We routinely come back to the Zen proverb: “Before Enlightenment, chop wood, carry water. After Enlightenment, chop wood, carry water.” For us it means, stick to the process, do the work. When success arrives, fantastic, enjoy it! When failure comes (and it will), don’t give up, keep working.

We’ve had some terrific successes. We’ve landed wholesale accounts we never thought would be interested in a small line like ours. We once sold every single piece on hand when we were vending at a yoga festival. We’ve had celebrities shop our website and send us handwritten thank you notes. And then we went back to work.

We’ve had more than a few failures. A few years back, we explored designing with recycled polyester. After an exhaustive search (over a year) we sourced one with a terrific hand. We tested samples, shot photos, crafted a promotional campaign, printed postcards, everything. When the final production pieces arrived, they were an unqualified disaster. The fabric was wrong, the fit was wrong, the colors were wrong. I think we literally cried. And then we went back to work. — A.K L’Heureux

Do you see any fascinating developments emerging over the next few years in the fashion industry that you are excited about? Can you tell us about that?

We are really excited about the trending awareness around ethical fashion and the “Who Made My Clothes” movement, as well as the growing attention being paid to wastefulness in the garment and luxury goods industries. We’ve loved watching Emma Watson’s pioneering efforts and hope other celebrities and influencers will take up the charge as well. — A.K L’Heureux

What are your “Top 5 Things Needed to Succeed in the Fashion Industry?” Please share a story or example for each.

Conviction. Know who you are and what you want to accomplish as a brand — and why. Whenever we stray from our mission to design elegant basics that respect the earth, we stumble. Even when chasing a trend is tempting, our greatest successes come from prioritizing our belief in ease of movement, a “less is more” sensibility and environmental sustainability.

Tenacity. You will have seasons that flop. Your deliveries will be late. Your factory will raise its prices. Your best repeat customers will disappear. Hang in there, be resolute in your conviction, even when you are convinced that failure is inevitable. If you love what you’re doing, you’ll find a way to keep going.

Accountability. The above being said, have a financial plan. Dig into the numbers. Know which of your pieces have the best profit margin and which you hang on to for aesthetic or even sentimental reasons. While there’s no formula for creativity, when making decisions about our line, we find it helpful to remember that the difference between a hobby and a business is that a business needs to make money.

Flexibility. In the 13 years that we’ve been in business, nearly every part of our process has changed. We’ve moved offices several times, most recently from Brooklyn, NY to Marin County, CA. We’ve worked with various factories, fabric mills, technical designers, graphic designers, web developers, sales reps, you name it. We like to think that our training in yoga makes us more prepared for the inevitable flux, but in truth it’s still hard. Fighting change, however, is harder.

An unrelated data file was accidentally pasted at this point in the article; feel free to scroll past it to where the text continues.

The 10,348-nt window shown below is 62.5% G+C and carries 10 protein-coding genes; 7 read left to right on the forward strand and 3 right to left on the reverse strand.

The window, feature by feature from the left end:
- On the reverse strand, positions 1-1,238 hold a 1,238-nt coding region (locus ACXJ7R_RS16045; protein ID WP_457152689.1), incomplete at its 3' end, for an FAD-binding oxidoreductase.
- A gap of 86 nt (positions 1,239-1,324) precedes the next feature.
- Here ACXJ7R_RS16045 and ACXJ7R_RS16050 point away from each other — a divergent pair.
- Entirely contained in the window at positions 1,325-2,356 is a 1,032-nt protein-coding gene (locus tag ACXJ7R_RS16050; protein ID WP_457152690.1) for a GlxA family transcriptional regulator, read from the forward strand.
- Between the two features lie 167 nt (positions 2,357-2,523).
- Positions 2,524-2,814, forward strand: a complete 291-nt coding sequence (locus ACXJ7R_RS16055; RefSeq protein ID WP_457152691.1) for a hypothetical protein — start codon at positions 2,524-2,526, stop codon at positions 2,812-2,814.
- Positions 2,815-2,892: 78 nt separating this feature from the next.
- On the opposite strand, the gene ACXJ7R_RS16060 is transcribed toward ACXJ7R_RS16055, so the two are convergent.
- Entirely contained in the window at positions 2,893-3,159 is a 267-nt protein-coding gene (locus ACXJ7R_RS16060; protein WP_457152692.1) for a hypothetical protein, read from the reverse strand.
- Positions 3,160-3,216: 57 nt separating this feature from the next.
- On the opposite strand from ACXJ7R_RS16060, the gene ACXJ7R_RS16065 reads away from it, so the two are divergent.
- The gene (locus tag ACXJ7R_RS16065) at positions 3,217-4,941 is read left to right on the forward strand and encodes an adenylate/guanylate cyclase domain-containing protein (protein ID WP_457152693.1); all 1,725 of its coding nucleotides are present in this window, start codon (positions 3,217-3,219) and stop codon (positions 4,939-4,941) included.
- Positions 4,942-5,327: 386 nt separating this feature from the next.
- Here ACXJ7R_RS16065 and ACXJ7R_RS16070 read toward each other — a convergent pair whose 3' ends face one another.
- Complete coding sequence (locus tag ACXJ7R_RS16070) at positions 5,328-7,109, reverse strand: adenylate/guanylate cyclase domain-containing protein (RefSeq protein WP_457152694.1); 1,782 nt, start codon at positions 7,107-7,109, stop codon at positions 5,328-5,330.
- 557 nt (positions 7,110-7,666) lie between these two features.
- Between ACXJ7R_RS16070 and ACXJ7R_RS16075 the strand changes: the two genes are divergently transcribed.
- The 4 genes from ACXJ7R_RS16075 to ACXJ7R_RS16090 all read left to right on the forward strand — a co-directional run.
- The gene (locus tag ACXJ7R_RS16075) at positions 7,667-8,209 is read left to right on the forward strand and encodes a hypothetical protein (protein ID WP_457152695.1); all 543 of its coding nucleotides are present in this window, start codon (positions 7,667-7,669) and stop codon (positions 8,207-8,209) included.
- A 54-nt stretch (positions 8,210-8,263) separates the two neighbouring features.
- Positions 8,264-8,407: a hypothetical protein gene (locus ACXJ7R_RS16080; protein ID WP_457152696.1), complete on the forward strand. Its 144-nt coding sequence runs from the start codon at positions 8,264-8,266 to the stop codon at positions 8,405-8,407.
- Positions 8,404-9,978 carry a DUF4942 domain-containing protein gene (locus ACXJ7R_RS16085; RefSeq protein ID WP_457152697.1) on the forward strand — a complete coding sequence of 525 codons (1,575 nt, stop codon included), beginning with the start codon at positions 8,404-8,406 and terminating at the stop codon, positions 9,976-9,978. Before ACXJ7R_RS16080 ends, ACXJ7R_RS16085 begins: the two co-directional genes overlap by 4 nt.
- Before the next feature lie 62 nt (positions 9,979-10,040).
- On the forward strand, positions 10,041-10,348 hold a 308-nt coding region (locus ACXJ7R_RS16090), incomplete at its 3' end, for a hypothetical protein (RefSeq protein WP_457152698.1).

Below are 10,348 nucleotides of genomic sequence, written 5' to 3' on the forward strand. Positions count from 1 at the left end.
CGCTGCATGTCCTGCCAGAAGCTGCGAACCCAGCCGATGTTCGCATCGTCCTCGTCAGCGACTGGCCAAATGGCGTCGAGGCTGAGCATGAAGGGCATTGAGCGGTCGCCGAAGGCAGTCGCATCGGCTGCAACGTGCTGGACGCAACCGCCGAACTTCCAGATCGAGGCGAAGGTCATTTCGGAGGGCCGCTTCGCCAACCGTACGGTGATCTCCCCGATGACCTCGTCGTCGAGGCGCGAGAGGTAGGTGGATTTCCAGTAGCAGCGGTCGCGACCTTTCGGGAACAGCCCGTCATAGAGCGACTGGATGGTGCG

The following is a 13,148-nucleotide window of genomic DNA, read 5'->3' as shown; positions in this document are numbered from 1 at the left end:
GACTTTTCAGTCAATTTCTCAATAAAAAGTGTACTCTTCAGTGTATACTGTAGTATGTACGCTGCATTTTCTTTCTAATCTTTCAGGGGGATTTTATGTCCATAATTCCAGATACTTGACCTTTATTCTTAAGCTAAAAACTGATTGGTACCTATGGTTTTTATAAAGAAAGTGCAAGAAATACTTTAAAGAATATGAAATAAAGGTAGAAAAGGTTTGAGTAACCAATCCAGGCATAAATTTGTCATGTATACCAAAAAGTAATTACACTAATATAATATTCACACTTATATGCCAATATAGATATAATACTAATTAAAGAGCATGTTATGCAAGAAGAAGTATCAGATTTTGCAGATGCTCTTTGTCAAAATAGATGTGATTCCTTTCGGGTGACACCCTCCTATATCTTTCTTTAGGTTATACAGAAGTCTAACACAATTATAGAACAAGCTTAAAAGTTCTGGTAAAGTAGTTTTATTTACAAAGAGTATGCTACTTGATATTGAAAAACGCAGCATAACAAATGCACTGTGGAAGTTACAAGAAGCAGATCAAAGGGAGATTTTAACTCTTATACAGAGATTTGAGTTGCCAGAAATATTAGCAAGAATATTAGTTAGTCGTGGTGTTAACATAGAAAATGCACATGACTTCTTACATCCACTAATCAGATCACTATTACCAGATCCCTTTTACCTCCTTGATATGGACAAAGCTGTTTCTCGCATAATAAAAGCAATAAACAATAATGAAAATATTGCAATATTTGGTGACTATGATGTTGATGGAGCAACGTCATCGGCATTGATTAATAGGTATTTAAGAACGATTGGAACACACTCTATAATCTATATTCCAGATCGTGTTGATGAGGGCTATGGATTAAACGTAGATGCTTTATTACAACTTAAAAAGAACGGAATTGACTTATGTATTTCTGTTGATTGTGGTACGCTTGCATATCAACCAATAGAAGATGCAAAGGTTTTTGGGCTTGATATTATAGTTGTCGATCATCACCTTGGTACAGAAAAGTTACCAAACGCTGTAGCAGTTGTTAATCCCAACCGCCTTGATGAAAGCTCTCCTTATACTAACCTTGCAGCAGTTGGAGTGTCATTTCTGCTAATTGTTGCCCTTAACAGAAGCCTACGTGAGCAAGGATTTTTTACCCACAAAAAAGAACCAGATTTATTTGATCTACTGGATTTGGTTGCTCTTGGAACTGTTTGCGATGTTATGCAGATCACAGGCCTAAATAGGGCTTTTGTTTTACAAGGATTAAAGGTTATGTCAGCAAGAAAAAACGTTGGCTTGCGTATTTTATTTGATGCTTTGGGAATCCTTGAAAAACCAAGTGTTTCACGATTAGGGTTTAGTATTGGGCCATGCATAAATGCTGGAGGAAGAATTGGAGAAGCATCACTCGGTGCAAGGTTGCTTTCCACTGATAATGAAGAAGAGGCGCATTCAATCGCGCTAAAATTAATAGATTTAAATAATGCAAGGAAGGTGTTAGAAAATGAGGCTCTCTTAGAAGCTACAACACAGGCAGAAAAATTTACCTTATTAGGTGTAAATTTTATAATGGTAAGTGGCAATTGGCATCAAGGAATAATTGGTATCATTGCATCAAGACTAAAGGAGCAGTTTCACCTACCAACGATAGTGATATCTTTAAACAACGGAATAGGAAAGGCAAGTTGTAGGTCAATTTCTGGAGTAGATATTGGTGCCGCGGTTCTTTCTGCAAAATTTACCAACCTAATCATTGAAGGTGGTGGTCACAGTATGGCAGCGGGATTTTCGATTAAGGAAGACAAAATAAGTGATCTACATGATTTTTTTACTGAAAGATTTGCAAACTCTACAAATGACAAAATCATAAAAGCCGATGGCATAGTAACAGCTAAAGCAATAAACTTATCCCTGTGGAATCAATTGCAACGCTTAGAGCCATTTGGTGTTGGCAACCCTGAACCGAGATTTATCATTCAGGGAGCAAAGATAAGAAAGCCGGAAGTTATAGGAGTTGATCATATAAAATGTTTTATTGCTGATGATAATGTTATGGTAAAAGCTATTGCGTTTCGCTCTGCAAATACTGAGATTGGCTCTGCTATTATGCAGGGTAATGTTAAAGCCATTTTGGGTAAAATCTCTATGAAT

Relationships. You cannot do this alone. No one can. Ask for help. Offer help. Be kind and honest with everyone you do business with. It will come back to you. –Brook and A.K.

Every industry constantly evolves and seeks improvement. How do you think the fashion industry can improve itself? Can you give an example?

We can’t overstate how important we feel it is for fashion to become more transparent about manufacturing practices and waste. Burberry’s recent admission that they burned $38 million worth of unsold product in order to maintain brand integrity was really something. As an industry, we think fashion needs to rethink its priorities, redefine luxury and consider that we’re all on this planet together, no matter what brand we’re wearing. — A.K L’Heureux

How can our readers follow you on social media?

We’re most active on Instagram: @hydeyoga. You can also find us on Facebook ( and Pinterest ( Feel free to send us an old-fashioned email too: [email protected].

Originally published at

Share your comments below. Please read our commenting guidelines before posting. If you have a concern about a comment, report it here.

You might also like...


Lauren DeCarli of Paneros Clothing: “Recognize a specific tangible problem that you are passionate about changing”

by Sonia Molodecky

Lisa Litos: “Believe in yourself and be prepared to work hard”

by Candice Georgiadis

Liza Deyrmenjian of The Cut Fashion Design Academy: “Pick up what you are putting down”

by Ben Ari

Sign up for the Thrive Global newsletter

Will be used in accordance with our privacy policy.

Thrive Global
People look for retreats for themselves, in the country, by the coast, or in the hills . . . There is nowhere that a person can find a more peaceful and trouble-free retreat than in his own mind. . . . So constantly give yourself this retreat, and renew yourself.


We use cookies on our site to give you the best experience possible. By continuing to browse the site, you agree to this use. For more information on how we use cookies, see our Privacy Policy.